The usual proof (Differentiable function has measurable derivative?) makes use of the fact that a sequence of borel measurable functions converges to a borel mesurable function. However, the idea to use this property would have never crossed my mind so I solved it as follows, please point out whether this proof is correct or not :

Assume $f$ is differentiable. We want to prove that $f'^{-1}(- ∞ ,a)$ is Borel $\forall a \in \mathbb{R}$

i.e $\{x\in \mathbb{R}$ s.t $f'(x)<a\}$ is Borel.

We know that $f<g$ implies $F<G$ where $F$ (resp. $G$) is the antiderivative of $f$ (resp. $g$)

using this fact : $f'^{-1}(- ∞ ,a)= \{x\in \mathbb{R}$ s.t $f'(x)<a\} = \{x\in\mathbb{R}$ s.t$ f(x)<ax+b\}$ where $a$ and $b \in\mathbb{R}$ (antiderivative of $a$ w.r.t $x$)

$f'^{-1}(- ∞ ,a)= \{x\in \mathbb{R}$ s.t $f(x)-ax<b\} = g^{-1}(- ∞ ,b)$ where : $g(x) = f(x) - ax$; $a$ and $b$ both being arbitrary real numbers. since $g$ is borel measurable (sum of $f$ and $-ax$ both borel measurable) therefore $g^{-1}(- ∞ ,b) =f'^{-1}(- ∞ ,a)$ is Borel $\forall a \in \mathbb{R}$

Any help would be appreciated

  • 1
    $\begingroup$ In general $f < g$ does not imply that $F < G$. Consider $f = 0$, $g=2$, then one may take $F = 0$, $G = 2x$, and clearly $F \not < G$. $\endgroup$ Commented Oct 24, 2022 at 13:51
  • $\begingroup$ $\{x\in \Bbb R\,:\, f'(x)<a\}$ is not equal to $\{x\in\Bbb R\,:\, f(x)<ax+b\}$ (whatever that $b$ is). $\endgroup$ Commented Oct 24, 2022 at 13:53
  • $\begingroup$ Keep in mind that claiming, as you eventually do, that for all $f'$ and $a$, $f'^{-1}(-\infty,a)$ is open means claiming that $f'^{-1}(s,\infty)=(-f)'^{-1}(-\infty,-s)$ is open, and therefore that $f'^{-1}(s,a)=(f'^{-1}(s,\infty))\cap(f'^{-1}(-\infty,a))$ is open, and therefore that $f'$ is continuous, which is false. $\endgroup$ Commented Oct 24, 2022 at 13:58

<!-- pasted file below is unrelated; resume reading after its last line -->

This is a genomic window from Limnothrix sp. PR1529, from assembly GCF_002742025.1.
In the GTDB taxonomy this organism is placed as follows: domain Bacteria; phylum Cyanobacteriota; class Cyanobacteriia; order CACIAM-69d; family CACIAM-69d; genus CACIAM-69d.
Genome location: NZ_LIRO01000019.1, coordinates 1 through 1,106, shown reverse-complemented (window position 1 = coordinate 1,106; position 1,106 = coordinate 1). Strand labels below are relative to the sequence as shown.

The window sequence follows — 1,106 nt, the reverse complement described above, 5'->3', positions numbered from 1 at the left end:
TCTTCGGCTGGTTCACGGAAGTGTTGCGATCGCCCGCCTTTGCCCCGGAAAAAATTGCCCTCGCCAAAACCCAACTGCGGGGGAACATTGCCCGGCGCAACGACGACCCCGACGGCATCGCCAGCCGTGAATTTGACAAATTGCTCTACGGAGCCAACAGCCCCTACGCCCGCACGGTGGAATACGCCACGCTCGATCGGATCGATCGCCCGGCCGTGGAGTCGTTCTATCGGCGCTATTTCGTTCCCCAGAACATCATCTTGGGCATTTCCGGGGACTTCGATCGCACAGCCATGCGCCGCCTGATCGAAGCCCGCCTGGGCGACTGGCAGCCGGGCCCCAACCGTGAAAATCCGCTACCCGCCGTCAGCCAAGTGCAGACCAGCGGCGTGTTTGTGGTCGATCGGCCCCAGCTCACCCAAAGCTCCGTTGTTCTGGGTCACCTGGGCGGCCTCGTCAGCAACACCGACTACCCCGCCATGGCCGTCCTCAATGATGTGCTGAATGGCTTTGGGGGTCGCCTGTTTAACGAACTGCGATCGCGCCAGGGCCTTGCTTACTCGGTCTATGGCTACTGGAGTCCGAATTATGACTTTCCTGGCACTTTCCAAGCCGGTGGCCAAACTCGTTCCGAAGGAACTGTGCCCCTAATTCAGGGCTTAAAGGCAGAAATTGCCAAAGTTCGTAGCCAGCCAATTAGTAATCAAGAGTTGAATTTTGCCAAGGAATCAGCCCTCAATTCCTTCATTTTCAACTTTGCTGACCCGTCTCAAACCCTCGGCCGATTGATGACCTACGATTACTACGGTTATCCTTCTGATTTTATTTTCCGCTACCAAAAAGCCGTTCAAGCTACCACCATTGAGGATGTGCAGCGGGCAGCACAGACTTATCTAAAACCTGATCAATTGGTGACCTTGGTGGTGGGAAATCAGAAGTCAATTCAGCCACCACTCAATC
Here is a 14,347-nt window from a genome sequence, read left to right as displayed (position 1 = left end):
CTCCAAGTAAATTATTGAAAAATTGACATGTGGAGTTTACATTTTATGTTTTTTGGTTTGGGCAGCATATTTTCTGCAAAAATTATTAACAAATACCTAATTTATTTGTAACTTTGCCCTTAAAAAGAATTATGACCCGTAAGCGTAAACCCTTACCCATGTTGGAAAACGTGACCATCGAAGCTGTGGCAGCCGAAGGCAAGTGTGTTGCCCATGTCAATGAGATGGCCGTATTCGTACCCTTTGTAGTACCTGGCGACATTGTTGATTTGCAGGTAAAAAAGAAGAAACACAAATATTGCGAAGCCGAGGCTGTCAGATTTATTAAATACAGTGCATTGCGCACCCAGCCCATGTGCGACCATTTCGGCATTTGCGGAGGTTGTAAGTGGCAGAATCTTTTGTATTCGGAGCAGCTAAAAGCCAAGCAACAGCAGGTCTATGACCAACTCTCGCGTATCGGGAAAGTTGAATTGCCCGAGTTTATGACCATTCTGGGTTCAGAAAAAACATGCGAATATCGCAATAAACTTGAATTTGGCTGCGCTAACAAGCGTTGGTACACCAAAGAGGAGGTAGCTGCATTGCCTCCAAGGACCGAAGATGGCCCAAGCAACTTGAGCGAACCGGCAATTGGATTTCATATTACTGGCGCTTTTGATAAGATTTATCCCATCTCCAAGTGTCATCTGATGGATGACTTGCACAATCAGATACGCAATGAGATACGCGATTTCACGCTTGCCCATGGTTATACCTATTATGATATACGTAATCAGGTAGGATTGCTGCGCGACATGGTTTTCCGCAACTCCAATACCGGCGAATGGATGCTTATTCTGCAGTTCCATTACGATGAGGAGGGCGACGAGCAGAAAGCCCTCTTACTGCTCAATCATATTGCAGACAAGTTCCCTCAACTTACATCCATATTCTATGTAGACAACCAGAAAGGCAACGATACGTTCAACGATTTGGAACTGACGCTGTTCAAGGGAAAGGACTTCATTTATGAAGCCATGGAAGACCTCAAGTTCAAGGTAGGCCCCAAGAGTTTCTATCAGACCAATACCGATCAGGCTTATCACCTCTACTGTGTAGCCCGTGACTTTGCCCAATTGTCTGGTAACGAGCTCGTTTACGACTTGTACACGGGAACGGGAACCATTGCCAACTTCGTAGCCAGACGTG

• $\begingroup$ @Sven-OleBehrend that's right, can we modify it this way so that we can get a definite integral : $\int_{\alpha}^{t} f'(x) dx < \int_{\alpha}^{t} a dx$ implies $f(t) - f(\alpha) < at - \alpha$ . Let : $ c = -\alpha + f(\alpha)$ then : $f(t) < at + c$ . More precisely, we can always pick an alpha for every $a$ such that the inequality is correct. Because the inequality property is true for definite integrals. $\endgroup$ Commented Oct 24, 2022 at 14:21
  • $\begingroup$ @SassatelliGiulio I'm only claiming that the preimage of (−∞,a) by f' is Borel, not necessarily open or closed. Closed and clopen sets are Borel too. $\endgroup$ Commented Oct 24, 2022 at 14:22


You must log in to answer this question.

Browse other questions tagged .